India PM faces tough challenge on economy
After presiding over sharply slowing economic growth and persistent inflation since 2009, Pranab Mukherjee, former finance minister, is on Thursday expected to be selected for the prestigious, but largely ceremonial, role of India’s president.
His promotion to head of state is a reward for decades of loyal service to the ruling Congress party and especially its leader Sonia Gandhi. The result of Thursday’s vote – which is a foregone conclusion – will be announced on Sunday.
Since Congress returned to power in 2004, Mr Mukherjee has managed Mrs Gandhi’s complex relations with the party’s coalition partners – a job that analysts say is ill-suited to Manmohan Singh, the soft-spoken prime minister.
“This is like the ultimate babu being made the most important rubber stamp in the country,” said Hartosh Singh Bal, the political editor of Open Magazine, a leading current affairs magazine, referring to the British colonial-era term for an Indian government clerk.
Mr Singh, the architect of the 1991 reforms that put India on a high-growth trajectory, has decided to take over the finance portfolio himself. This has raised hopes in the business community that he will make a fresh push for another round of long-stalled reforms to tackle India’s serious economic challenges.
But with parliamentary elections less than two years away, analysts expect Mr Singh to face fierce resistance from his own Congress party and its allies over fresh reforms, despite economic growth being at a nine-year low.
“It’s not going to be as simple as one guy giving way to another,” said Mr Bal. “There is no clear decision of where it is going on reforms. It has just lurched from one populist policy to another, without really implementing them.”
India’s economy is going through what some analysts describe as its own version of stagflation, with slowing growth and persistently high inflation, as the output of everything from food to electricity to manufactured goods fails to keep pace with strong growth in demand due to numerous bottlenecks in the economy. Economic growth slowed to 5.3 per cent from January to March, reducing growth for the fiscal year ending in March to a nine-year low of 6.5 per cent.
E. Sridharan, an India expert at the University of Pennsylvania, said most of the needed reforms would alienate powerful domestic constituencies, making it unlikely that Congress will give Mr Singh, whose political base is weak, the green light for such moves.
“The party has to be convinced that this is an electorally viable strategy. A lot of people think, ‘if you do these things, you are going to lose the election for us’,” said Mr Sridharan.
There appears to be a growing consensus in India that the time may be right for another wave of economic reforms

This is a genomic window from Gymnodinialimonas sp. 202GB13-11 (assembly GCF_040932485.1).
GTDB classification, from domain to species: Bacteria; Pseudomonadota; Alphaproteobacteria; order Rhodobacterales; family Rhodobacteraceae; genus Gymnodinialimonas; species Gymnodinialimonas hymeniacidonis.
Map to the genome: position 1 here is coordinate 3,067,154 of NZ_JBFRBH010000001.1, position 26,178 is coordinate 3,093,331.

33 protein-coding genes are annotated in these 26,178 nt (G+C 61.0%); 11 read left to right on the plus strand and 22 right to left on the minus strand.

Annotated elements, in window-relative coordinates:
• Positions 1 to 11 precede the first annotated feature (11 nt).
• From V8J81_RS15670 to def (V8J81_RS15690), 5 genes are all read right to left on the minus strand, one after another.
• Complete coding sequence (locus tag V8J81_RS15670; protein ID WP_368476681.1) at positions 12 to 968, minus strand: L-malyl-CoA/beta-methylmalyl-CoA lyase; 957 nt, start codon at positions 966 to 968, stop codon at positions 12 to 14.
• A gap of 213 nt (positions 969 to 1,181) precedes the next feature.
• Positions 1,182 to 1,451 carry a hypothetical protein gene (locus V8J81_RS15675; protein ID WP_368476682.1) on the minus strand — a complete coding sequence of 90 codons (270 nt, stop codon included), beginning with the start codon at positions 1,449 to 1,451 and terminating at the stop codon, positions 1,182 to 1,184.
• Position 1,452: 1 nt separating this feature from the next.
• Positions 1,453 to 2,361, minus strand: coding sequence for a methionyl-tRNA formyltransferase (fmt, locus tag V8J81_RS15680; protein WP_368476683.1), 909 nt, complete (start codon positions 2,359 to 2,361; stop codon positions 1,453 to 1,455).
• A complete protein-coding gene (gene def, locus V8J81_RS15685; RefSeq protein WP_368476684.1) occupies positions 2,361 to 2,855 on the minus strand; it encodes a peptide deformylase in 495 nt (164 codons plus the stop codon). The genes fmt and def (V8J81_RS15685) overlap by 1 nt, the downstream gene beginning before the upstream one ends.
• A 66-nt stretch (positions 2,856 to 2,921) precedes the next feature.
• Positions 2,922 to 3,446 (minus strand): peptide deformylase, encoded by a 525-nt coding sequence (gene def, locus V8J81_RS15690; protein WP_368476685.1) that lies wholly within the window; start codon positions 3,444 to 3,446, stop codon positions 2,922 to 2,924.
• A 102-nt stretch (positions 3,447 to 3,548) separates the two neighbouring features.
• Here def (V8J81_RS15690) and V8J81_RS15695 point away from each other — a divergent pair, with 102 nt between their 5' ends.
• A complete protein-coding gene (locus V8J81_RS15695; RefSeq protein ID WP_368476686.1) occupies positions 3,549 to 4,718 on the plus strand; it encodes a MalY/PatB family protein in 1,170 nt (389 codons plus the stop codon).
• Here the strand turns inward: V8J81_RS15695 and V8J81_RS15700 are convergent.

– Barack Obama
The finance ministry’s in-tray is filled with plenty of pending reforms. Overseas companies are waiting for increases in foreign investment limits in the insurance, aviation and retail sectors – moves that would bring more capital into India at a time when foreign direct investment from January to March dropped to a mere $1.4bn, down from $5bn last year.
Reform of the colonial-era land acquisition law, for example, is seen as essential to kick-starting progress on large-scale projects, such as desperately needed power plants, and for the building of more factories and development of heavy industry.
Painful decisions on raising the heavily subsidised price of diesel fuel and trimming costly fertiliser subsidies are also necessary to reduce a budget deficit that is estimated to balloon to about 8.4 per cent of gross domestic product this year.
Mr Singh’s room to manoeuvre on sensitive issues – such as fuel prices – will also be constrained by the poor monsoon, which will increase demand for diesel as farmers are forced to reply more on pumps for irrigation.
Despite these challenges, Rohini Malkani, chief economist for India at Citibank, believes Mr Singh could buoy sinking investor sentiment by tackling less sensitive issues such as coal shortages, clearing up uncertainty over tax policy, and implementing measures to plug fiscal leaks.
“There are a host of measures that … if implemented could make the environment more conducive for investment,” she said recently.
Analysts also suggest that the government could proceed with a much debated opening of India’s retail sector to foreign direct investment by administrative fiat. Congress had said it would open the sector to foreign investment last year, but then reversed itself amid howls of protest from the opposition and some of its own allies.
However, foreign investment in retail does appear to have a fairly broad support, including among much of India’s increasingly acquisitive middle class, despite noisy opposition from India’s millions of mom-and-pop shop owners, and the powerful middlemen who control trade in agriculture.
But challenges remain. Barack Obama, US president, last week told Indian media that “there appears to be a growing consensus in India that the time may be right for another wave of economic reforms”. Experts said his appeal to allow more foreign investment in the retail sector – which would benefit companies such as Walmart – may make the government even more reluctant to proceed.
Open Magazine’s Mr Bal said: “Obama’s public pronouncement makes it more difficult. Everybody will say, ‘it’s being done under American pressure’, which is the one thing no Indian likes to hear.”